Changing Ramadan Rituals

By Michelle Boorstein
Washington Post Staff Writer
Saturday, September 27, 2008

Growing up in southern Egypt, Mohamed Sayed ended Ramadan's daily fast with lots of friends and relatives sharing a big feast, sitting around the television, drinking sweet tea and eating dates "like Thanksgiving multiplied by 30."

Now 28 and living in Alexandria, Sayed is less traditional. For Ramadan, which began Sept. 2 and ends Thursday, he combines his iftars -- the end of his daily fast -- with his book club, "success strategies" meetings for young professionals and even a casual dinner at T.G.I. Friday's with a few friends.

"It's not just about the food," Sayed said, "it's also about being part of the community."

The ninth month of the Islamic calendar, Ramadan is the time when Muslims believe the Koran was revealed to the Prophet Muhammad. Islam calls for Muslims to abstain from food, drink and sex from dawn to dusk, sharpen their self-discipline and focus on becoming closer to God.

Sayed's experience illustrates how the iftar is changing for many American Muslims. Traditionally observed daily with big family or neighborhood meals after sunset, some in smaller Muslim communities are celebrating the holiday just a few times a week.

Others, particularly since the Sept. 11, 2001, attacks, have used the holiday for activism, organizing iftars around Islam-related films or lectures or interfaith events. These changes represent soul-searching by some Muslims about how to create an American Islam, a trend pushed in particular by progressive Muslims seeking gender equity and more engagement with other faiths.

Ramadan remains important to American Muslims, the majority of whom were born outside the country. Fasting during Ramadan is one of the five pillars, or foundations, of Islam and is "very important" to more than three-quarters of American Muslims, according to a Pew Research Center poll released last year.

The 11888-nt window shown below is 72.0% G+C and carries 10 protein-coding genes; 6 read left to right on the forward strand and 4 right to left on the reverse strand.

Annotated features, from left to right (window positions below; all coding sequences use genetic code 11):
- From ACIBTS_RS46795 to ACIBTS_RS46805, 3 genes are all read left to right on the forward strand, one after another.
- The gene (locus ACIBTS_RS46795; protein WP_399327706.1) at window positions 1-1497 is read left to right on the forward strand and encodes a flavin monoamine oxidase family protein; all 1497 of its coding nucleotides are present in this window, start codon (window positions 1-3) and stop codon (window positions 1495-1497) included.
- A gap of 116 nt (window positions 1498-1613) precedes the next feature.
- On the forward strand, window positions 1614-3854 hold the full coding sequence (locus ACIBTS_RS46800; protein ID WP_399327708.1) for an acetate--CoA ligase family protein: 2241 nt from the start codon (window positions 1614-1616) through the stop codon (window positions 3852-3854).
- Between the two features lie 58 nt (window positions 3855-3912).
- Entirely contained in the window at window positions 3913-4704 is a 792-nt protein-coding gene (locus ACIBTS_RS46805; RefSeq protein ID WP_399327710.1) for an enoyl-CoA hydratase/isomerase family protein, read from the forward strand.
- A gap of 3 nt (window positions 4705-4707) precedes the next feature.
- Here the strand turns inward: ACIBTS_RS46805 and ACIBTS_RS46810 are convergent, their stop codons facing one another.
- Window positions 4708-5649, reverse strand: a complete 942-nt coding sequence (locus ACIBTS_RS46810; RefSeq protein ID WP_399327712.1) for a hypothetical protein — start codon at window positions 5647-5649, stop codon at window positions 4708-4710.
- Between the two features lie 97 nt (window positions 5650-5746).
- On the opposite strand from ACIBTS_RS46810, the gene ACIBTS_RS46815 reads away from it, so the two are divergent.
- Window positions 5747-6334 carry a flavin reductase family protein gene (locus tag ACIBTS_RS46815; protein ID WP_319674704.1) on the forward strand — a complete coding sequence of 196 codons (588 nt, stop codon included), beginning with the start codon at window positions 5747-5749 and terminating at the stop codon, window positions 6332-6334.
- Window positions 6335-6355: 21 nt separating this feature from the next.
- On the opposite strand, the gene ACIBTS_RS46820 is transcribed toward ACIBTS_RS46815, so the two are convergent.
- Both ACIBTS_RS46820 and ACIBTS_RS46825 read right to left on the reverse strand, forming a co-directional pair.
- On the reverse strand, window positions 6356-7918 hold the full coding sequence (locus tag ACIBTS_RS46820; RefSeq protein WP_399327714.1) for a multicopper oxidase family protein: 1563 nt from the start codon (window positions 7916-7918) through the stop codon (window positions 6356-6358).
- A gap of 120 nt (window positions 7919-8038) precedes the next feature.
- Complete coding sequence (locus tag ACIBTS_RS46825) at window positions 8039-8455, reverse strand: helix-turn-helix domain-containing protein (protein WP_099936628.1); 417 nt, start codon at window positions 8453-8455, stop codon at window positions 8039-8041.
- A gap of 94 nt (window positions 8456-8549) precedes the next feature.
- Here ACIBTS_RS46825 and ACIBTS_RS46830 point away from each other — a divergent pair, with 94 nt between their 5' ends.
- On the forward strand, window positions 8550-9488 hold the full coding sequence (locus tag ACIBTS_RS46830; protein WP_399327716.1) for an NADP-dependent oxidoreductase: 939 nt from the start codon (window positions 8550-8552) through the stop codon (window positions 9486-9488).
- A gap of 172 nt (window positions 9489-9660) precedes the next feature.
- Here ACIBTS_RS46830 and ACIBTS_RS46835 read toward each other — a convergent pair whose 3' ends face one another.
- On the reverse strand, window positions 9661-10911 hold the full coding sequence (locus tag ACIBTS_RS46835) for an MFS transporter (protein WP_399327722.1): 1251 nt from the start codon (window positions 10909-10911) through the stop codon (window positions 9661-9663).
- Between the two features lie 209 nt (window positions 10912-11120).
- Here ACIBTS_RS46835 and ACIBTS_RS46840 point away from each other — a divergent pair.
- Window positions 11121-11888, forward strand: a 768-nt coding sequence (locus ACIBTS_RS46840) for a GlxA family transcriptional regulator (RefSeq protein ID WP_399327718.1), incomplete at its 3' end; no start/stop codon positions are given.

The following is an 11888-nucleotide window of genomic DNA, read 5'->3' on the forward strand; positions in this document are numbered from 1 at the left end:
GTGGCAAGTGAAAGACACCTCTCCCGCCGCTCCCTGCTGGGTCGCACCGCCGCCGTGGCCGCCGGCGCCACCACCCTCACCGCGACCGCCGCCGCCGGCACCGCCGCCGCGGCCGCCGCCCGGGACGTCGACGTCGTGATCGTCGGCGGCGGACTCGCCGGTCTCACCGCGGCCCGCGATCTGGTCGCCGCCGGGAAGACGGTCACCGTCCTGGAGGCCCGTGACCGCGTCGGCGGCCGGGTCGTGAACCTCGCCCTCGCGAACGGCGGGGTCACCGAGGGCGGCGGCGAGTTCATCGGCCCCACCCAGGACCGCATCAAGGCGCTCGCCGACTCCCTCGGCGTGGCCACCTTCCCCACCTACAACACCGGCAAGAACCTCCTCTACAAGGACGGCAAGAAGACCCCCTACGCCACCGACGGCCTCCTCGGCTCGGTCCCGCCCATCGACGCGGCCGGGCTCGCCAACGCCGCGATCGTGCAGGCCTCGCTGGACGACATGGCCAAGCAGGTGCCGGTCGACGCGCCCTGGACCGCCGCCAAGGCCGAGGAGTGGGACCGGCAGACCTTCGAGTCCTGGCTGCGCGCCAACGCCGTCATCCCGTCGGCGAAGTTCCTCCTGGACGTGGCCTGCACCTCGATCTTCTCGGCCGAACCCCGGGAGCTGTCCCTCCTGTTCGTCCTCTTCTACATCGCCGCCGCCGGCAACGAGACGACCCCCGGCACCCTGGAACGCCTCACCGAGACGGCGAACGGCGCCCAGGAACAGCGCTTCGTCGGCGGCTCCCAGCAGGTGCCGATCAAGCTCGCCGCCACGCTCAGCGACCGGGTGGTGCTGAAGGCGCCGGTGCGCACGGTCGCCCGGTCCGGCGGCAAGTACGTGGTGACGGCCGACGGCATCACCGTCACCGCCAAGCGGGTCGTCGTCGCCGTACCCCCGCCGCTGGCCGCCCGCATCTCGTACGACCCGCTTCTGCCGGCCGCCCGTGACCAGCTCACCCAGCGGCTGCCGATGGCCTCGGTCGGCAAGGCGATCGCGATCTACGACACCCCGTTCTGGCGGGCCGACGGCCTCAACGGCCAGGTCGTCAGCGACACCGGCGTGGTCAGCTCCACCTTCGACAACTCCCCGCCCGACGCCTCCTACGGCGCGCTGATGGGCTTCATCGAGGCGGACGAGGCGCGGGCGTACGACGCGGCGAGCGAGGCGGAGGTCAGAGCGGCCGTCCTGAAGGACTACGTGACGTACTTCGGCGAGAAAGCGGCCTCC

Melissa Robinson, a pharmacy student who lives in Lawrenceville, Ga., converted to Islam during college in 2003 and organizes iftars around a range of activities, from interfaith storytelling to an event to support Iraqi refugees in the area. She said she found going to mosques during Ramadan to be difficult, partly because of the division between men and women and partly because of the preaching of cultural orthodoxy that she believes isn't truly rooted in Islam. Robinson is part of a progressive movement hoping to revive debate about what the Koran says about the status of women, other religious groups and engaging with modern culture.

Robinson, 27, attends iftars that have a civic purpose or are part of her normal schedule. On Tuesday, she attended an iftar with her book club, which was reading the popular novel "The Secret Life of Bees" by Sue Monk Kidd.

Robinson and others said there can sometimes be too much focus during Ramadan on preparing and eating food rather than the deeper meanings of sacrifice and charity.

"It's not healthy, it's too much food, and Islam says to honor your body," Sayed said. "I want to focus on understanding my religion, not so much on food and culture."

Taleb Salhab has gradually changed his iftar routine since moving to the United States at age 19 from Saudi Arabia, where family and friends gathered at sunset, and then again at 1 a.m. or 2 a.m. for a last-chance meal before the sun rose.

Now 39, he lives with his wife and two children in Dearborn, Mich., where one night this week he was one of 200 people at a film-iftar, where they watched "The Visitor," which touches on issues of civil liberties and immigration. The audience was a mix of Muslims and non-Muslims.

"People would never do things like this growing up. My family would discuss a wide range of issues, but we want to use the holiday to spark a conversation about issues that affect our whole community," he said. "People are commenting on how nice it is to do something new."

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